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Glasgow welcomes international delegates to the 2018 INSP Global Street Paper Summit

INSP launched the 2018 instalment of the Global Street Paper Summit in its home city of Glasgow on Monday.

The summit is an annual opportunity for staff at all levels of street paper organisations to meet up and discuss the inspiring and innovative ways they are approaching the street paper model.

Before things really kick in to gear for three days of workshops, speakers, and a chance to catch up, delegates from 43 street papers and 26 countries arrived in Glasgow and were met with an array of activities to settle them in to the city.

As is tradition, attendees from German language street papers set off to discuss what is unique to them, before getting the opportunity to visit the offices of Turning Point Scotland, a social care organisation using the Housing First model – a system being explored by branches of numerous street papers within INSP – to get vulnerable people living in long term poverty and homelessness, many of which deal with addiction issues, into social housing and providing round the clock support.

German language delegates at Turning Point Scotland

Delegates from Hempels, CEO Lukas Lehmann and Georg Meggers, quizzed Turning Point service manager Liz Littler about the organisation’s work and how it compared to street paper experiments with Housing First.

After a lunch at social enterprise The Spoon Café in the city’s Trongate area, attendees from Surprise, Hempels, Asphalt and Draussenseiter were then joined by another group, made up of delegates trickling in from their various home nations, on a double visit to The Big Issue – Scotland’s street paper representative which covers much of the UK – taking in both their distribution and editorial offices, and getting a chance to discuss how each operates with Scotland distribution team leader Rhys Morgan, and Big Issue editor Paul McNamee.

Big Issue editor Paul McNamee talks to one of the summit arrivals day groups on a visit to the Big Issue office

The Big Issue's distribution team leader for Scotland explains to German language delegates about vendor pitches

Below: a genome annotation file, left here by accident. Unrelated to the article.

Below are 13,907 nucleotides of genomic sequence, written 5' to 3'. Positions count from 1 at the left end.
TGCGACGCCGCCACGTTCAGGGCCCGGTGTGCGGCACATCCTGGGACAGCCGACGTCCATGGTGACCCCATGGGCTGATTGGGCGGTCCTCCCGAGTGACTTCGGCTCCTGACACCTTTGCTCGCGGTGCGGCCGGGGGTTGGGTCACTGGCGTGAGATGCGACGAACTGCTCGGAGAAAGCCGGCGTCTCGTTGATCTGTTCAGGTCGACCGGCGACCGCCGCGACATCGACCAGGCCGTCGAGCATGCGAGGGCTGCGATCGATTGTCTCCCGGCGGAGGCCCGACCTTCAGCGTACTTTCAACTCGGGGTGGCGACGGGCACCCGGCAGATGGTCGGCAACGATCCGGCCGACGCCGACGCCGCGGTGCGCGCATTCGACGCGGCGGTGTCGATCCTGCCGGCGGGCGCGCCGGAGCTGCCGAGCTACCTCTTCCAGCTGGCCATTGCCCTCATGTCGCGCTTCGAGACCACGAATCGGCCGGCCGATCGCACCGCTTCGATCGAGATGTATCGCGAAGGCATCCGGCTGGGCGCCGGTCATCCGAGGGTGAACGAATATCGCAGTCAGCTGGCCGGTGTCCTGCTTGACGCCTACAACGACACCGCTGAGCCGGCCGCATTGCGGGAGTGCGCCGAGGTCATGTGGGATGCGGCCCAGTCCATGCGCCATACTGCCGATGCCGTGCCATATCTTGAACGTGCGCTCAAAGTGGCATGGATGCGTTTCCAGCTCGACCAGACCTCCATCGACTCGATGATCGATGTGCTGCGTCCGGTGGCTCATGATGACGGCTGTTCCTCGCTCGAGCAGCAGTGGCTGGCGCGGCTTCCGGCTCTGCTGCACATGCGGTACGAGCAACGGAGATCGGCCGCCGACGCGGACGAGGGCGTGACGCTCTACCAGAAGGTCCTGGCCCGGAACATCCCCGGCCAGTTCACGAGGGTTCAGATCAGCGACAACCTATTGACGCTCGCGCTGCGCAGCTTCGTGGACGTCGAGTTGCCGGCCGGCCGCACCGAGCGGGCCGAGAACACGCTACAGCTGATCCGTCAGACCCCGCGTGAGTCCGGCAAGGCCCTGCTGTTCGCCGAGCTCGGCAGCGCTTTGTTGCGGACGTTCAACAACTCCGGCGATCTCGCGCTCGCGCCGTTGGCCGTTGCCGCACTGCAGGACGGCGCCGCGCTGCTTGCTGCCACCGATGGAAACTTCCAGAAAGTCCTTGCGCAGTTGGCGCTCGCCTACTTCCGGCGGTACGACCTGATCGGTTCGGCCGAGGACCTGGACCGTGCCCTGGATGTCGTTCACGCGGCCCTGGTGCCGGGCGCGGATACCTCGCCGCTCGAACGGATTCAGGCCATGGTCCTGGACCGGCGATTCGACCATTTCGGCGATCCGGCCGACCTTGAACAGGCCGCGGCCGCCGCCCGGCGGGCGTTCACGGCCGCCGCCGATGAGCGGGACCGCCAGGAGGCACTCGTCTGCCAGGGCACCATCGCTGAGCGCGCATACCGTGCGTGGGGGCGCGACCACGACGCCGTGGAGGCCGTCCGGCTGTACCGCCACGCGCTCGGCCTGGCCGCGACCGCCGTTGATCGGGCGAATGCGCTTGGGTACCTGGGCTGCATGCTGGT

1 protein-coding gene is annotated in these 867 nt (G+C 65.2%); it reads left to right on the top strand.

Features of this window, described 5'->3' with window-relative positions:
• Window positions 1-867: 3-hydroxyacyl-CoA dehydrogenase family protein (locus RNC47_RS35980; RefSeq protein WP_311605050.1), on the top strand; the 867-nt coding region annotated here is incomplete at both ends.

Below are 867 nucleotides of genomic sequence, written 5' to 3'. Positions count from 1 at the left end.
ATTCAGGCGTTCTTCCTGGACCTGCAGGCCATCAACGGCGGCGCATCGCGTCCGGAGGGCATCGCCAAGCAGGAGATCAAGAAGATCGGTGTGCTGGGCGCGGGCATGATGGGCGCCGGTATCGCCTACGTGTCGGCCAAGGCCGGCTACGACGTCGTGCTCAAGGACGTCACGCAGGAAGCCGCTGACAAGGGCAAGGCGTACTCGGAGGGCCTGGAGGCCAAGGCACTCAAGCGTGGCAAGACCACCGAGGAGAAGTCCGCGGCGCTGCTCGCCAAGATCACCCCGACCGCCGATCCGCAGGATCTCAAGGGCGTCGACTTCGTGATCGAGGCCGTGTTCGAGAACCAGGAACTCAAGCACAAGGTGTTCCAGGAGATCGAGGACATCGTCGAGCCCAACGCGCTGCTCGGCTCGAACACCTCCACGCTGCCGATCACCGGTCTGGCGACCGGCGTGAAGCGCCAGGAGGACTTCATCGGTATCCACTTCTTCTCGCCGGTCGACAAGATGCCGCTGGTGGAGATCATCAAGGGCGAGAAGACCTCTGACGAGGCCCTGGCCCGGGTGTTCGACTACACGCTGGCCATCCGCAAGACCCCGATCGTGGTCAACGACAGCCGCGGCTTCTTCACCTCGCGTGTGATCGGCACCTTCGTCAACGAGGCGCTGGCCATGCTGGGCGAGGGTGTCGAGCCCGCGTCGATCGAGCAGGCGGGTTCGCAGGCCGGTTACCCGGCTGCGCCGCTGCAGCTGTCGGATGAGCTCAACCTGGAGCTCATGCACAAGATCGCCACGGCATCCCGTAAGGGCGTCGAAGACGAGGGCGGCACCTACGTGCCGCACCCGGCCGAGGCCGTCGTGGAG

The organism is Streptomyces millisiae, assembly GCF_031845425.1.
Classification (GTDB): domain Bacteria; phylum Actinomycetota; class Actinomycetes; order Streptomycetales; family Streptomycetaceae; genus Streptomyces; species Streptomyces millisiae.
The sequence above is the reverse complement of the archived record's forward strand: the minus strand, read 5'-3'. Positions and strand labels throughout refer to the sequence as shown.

After a quick visit to where the magic happens – INSP’s office – the groups were led round Glasgow on an alternative city tour by one of the Invisible Cities guides. The organisation trains people who have been affected by homelessness to become walking tour guides in their city, offering the trips to locals and tourists, to give them a flavour of Glasgow they may not have experienced.

Tour guide Paul, from Invisible Cities, shows us an alternative side of Glasgow

Invisible Cities founder, Zakia Moulaoui, who was inspired to set up the organisation after seeing Greek street paper Shedia’s vendors lead similar walking tours when she visited Athens as part of the 2016 summit, said: “We started in Edinburgh in 2016 and now work with people like Expedia or Airbnb to promote our tours. 2018 is an exciting year for us as we are launching in two new cities.

“We were very much looking forward to meeting INSP delegates and show them what we do, as INSP as an organisation has been a real support to us and some of the street papers have actually been the inspiration behind what we do – It’s like going full circle. We are so happy that after two years of being up and running, we were able to offer a tour to our friends at INSP.”

German language delegates at the INSP office in Glasgow

German language delegates (and INSP's editorial officer Tony Inglis, far right) at the end of their Invisible Cities tour, with tour guide Paul

The arrivals day was rounded off by a civic reception at Glasgow City Chambers, right in the heart of the city, where delegates were welcomed by Glasgow’s Lord Provost Eva Bolander.

Delegates at the Glasgow City Chambers for the welcome reception. Credit: Brant Adam Photography.

Get a taste for what happened on the opening night of #INSP2018 by watching this video from Glasgow City Chambers.

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